With cities becoming more efficient in monetizing the curb, we’ll increasingly see dynamically allocated parking spaces accommodating specific vehicle types and scheduling demands. For instance, when cities see increased ride hailing at night, it may make sense to set aside curbside areas that provide on-street parking spaces during the day for exclusive night time commercial use. During the holidays, when deliveries are skyrocketing, certain areas will dedicate curb space for delivery vehicles during different times of day. These are hypotheticals for the moment, but they are also the exact scenarios that cities are actively considering for their high-valued curbs. Cities face massive scrutiny whenever they remove public parking, which is why all of these actions must be strongly supported by data to ensure maximum upside and to diligently mitigate any negative impacts to constituent parking.
Reimagining Operations with Short-Term Tenants in Mind
Enforcement and payment solutions have been designed for long-term residential and retail parking. These solutions are just as critical for commercial parking, but the current methods don’t support the short-term nature of ride hailing and delivery services.
Without effective enforcement, ensuring compliance with any policies aimed at commercial vehicles will be nearly impossible. Loading zones are a great way to keep commercial vehicles from double parking and competing for spaces with consumers, but cities currently collect no revenue on these zones because drivers lack the incentive and convenient means to pay. As commercial demand grows, cities will increasingly see losses to one of their key sources of revenue unless they begin to implement paid parking for delivery and ride hailing services. The same goes for when autonomous vehicles begin dropping riders off at the curbside. Cities will need to begin charging vehicles minute-by-minute. The use of existing payment methods is insufficient and was not designed to support this model, given the time requirement to open up an app, pay at a meter, et cetera.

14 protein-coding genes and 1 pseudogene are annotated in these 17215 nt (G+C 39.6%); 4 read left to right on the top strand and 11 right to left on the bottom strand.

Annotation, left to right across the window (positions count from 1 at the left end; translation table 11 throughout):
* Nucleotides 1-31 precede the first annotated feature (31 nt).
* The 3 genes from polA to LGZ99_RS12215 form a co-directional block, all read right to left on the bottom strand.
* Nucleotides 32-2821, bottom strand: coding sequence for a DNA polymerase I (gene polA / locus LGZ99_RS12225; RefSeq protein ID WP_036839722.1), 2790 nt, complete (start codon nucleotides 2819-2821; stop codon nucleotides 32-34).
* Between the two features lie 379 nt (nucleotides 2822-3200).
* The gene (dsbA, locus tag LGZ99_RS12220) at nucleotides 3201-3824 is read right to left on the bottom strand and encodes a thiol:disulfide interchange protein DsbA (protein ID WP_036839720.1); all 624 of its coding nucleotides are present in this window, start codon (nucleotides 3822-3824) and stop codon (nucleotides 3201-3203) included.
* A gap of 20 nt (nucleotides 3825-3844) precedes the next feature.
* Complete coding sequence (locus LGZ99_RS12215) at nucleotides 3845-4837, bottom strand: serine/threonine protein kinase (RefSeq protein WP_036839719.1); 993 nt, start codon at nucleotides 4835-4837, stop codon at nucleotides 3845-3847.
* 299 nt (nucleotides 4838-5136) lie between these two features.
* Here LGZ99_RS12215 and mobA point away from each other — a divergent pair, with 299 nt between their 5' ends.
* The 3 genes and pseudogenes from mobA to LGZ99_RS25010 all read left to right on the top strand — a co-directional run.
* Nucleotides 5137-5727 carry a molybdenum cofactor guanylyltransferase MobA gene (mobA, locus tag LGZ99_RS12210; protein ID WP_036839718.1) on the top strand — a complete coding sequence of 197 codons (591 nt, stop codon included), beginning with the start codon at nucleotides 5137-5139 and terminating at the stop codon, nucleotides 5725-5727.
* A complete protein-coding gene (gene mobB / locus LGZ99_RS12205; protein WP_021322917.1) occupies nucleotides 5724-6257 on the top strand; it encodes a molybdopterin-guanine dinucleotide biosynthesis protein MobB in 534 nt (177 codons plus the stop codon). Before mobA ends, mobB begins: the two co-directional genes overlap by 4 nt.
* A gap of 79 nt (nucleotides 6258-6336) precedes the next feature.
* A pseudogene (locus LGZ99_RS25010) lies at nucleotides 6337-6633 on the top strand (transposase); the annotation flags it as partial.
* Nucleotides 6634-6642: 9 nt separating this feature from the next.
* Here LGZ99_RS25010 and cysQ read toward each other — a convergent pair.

This is where automation comes in. Enforcement and payment, at a minimum, will have to be automated to accommodate the increasingly short-term nature of curbside parking. Otherwise, the chaos of unmet demand and noncompliance of policies will snowball into further traffic on the streets.
The Path Forward
Effectively managing the curb is vital to promoting mobility and reducing time spent in transit. Curb management technology is the key because it allows cities to optimize planning and operations for ALL forms of mobility, helping them not only to adapt to their shifting mobility landscapes, but also to flourish because of them.
At the end of the day, dynamically managing the modern mobility landscape at the curb will boil down to three things:
• Having complete insight into traffic on the street and at the curb––broken down by modes of mobility (passenger, delivery, and ride hailing vehicles are just the tip of the iceberg)
• Automating flexible enforcement processes that are currently too labor-intensive to scale to the short-term parking patterns of commercial drivers
• Providing automated payment processes for commercial drivers to prevent significant revenue losses from growing commercial parking
With these tools in the arsenal, cities can efficiently and effectively manage their mobility ecosystem, reduce traffic, increase parking turnover, capture unrealized parking revenue and prepare for the emergence of autonomous vehicles.
It’s true that innovative approaches to modern mobility have driven this latest wave of curbside chaos. On-demand rides, on-demand delivery, and an abundance of shared vehicles have made many of our lives easier and more convenient. They have made cities more accessible, but at the same time more congested, demanding more complex curb and traffic management.
By focusing on dynamic and flexible curb management strategies and regulations, smart cities are rising to the challenge. Those that seize the opportunity to harness powerful video analytics and AI tools to inform policy, reduce congestion, and streamline revenue capture will be the ones to pull ahead!
Jordan Justus is co-founder and CEO of Automotus. He can be reached at firstname.lastname@example.org